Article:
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MyCHIPs Digital Money

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Life in a MyCHIPs Economy

Many different proposals have been made for implementing a variety of different kinds of new money. But very few have materialized in any serious way.

Perhaps the most successful so far is Bitcoin, a system that is based mostly on speculation, rewards early participants, and encourages hoarding rather than exchange. And that should teach us an important lesson: In the end, most people will make decisions they feel are in their best personal interest.

So in order to be successful, a new money system has to have some clear advantage for individual participants, over the present system. It is not enough to have only social benefits, unless you plan to implement the system by social force, or government regulation. When the basic economic decision points are made by individual parties, the benefits must also accrue at that same level.

Having said that, there are still a number of positive effects MyCHIPs will have at the societal level. One mentioned above, is by changing the units of money to represent our time, it reinforces our understanding that things, or assets don’t usually just pop into existence all by themselves. Rather, people have to work productively to make those things. Because of this, the value of those things is directly proportional to the amount of work required to produce them.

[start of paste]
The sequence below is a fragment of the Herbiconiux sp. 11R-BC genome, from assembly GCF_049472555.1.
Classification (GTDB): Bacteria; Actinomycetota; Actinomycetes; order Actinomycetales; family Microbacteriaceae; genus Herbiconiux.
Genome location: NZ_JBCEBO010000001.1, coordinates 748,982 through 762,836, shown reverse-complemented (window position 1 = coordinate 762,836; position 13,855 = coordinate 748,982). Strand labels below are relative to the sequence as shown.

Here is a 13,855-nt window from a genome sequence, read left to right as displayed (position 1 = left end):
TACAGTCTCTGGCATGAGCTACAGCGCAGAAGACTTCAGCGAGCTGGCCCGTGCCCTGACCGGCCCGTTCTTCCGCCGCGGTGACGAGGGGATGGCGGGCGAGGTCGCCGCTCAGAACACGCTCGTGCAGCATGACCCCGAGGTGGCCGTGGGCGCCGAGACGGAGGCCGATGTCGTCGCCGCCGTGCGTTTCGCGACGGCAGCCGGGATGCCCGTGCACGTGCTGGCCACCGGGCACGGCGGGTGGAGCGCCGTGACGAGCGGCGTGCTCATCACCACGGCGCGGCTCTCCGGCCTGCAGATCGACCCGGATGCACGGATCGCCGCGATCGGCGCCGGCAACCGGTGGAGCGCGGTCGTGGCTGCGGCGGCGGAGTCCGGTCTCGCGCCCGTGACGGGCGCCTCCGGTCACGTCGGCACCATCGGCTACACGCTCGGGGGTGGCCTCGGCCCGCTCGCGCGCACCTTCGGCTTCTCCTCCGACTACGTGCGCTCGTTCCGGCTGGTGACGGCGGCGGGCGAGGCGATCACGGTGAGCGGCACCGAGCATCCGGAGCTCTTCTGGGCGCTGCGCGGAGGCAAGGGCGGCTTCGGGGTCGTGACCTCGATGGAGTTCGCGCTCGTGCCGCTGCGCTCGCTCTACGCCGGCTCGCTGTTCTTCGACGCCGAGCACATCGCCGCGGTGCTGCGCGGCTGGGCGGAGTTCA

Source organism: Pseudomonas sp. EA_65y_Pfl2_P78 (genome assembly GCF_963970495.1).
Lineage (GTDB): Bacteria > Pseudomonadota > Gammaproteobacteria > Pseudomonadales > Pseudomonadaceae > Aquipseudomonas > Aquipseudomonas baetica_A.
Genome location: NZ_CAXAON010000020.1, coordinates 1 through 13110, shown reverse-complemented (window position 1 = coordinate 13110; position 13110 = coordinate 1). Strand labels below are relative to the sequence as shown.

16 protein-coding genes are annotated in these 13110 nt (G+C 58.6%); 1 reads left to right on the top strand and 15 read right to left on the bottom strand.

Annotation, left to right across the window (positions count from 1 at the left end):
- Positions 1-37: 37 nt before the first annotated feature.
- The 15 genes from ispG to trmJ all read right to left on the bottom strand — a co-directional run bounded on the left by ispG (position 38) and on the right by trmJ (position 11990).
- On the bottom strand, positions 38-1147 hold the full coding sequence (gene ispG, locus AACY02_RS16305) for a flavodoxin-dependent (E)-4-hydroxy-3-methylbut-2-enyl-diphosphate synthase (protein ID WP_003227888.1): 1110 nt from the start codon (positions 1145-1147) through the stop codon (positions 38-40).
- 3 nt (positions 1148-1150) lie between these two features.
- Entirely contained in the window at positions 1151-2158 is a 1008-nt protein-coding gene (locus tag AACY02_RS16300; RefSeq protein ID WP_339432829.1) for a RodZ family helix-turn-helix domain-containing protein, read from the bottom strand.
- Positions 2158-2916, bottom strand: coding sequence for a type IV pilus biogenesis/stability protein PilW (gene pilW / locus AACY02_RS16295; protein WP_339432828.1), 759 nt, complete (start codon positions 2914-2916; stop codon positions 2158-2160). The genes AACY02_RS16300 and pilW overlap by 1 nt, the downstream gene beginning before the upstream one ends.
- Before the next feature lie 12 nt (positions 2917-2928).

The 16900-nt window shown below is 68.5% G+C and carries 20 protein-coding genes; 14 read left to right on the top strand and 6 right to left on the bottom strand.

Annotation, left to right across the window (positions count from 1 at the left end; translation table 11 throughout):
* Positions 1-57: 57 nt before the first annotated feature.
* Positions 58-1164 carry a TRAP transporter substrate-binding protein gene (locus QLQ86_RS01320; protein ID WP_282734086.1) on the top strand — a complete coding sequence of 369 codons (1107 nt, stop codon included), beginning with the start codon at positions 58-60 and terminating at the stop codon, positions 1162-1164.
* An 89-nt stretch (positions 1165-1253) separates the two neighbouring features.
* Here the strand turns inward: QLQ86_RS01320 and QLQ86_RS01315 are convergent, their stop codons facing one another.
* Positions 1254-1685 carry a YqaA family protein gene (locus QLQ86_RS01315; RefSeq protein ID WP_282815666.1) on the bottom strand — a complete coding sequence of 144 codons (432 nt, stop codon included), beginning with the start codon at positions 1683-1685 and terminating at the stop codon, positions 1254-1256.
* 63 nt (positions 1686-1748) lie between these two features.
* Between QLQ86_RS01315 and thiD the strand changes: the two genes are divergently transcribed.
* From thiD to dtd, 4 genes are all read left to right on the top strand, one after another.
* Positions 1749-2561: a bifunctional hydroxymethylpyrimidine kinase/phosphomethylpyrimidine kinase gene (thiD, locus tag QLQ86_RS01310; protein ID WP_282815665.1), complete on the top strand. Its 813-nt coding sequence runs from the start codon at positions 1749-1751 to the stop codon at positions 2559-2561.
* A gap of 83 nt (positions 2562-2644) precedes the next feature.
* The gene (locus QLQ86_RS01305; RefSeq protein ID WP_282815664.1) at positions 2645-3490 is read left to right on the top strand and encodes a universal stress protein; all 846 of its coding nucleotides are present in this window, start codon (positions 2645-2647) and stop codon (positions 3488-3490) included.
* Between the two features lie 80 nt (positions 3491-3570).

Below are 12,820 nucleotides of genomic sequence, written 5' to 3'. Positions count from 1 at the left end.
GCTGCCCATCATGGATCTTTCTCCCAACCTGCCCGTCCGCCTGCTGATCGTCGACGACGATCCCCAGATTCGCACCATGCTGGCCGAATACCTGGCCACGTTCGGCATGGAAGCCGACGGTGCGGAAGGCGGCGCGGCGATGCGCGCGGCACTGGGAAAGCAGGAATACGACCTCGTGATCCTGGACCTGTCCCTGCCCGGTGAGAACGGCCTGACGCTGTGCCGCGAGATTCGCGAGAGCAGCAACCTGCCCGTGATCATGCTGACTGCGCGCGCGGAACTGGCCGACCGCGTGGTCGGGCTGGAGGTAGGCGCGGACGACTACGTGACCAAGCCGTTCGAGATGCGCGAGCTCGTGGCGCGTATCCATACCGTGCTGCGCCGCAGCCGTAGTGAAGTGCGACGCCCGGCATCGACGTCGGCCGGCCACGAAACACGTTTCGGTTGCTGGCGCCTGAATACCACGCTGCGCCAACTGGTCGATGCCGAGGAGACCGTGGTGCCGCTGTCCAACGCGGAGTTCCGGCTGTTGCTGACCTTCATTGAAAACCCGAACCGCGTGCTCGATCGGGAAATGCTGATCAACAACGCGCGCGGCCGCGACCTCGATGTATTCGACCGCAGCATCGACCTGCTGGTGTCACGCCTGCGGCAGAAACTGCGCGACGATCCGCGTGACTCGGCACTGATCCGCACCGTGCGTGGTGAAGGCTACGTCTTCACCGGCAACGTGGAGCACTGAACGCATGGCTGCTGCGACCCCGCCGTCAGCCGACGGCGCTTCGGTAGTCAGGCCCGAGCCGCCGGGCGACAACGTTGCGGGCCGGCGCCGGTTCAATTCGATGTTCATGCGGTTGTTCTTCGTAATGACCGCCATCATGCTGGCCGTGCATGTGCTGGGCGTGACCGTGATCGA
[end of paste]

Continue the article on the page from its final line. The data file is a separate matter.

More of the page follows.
This leads us to a more clear understanding of what money truly is. In a very real sense, it is “blood, sweat, and tears.” It is human heart beats, hours and minutes of productive effort. In other words, it doesn’t come from nothing—it comes from people—you, and others. We should treat it with the reverence it deserves.

When we play with money, we are playing with the lives, or the living hours, of other human beings. We should not take that lightly.

The next social awareness comes when we recognize that money is debt. And that debt is either backed by the credit of individual working people, the net assets of corporations, or groups of people, or long term assets such as real estate, purchased and constructed by people. Therefore when money is issued against these different types of assets, it will have an accordingly different character.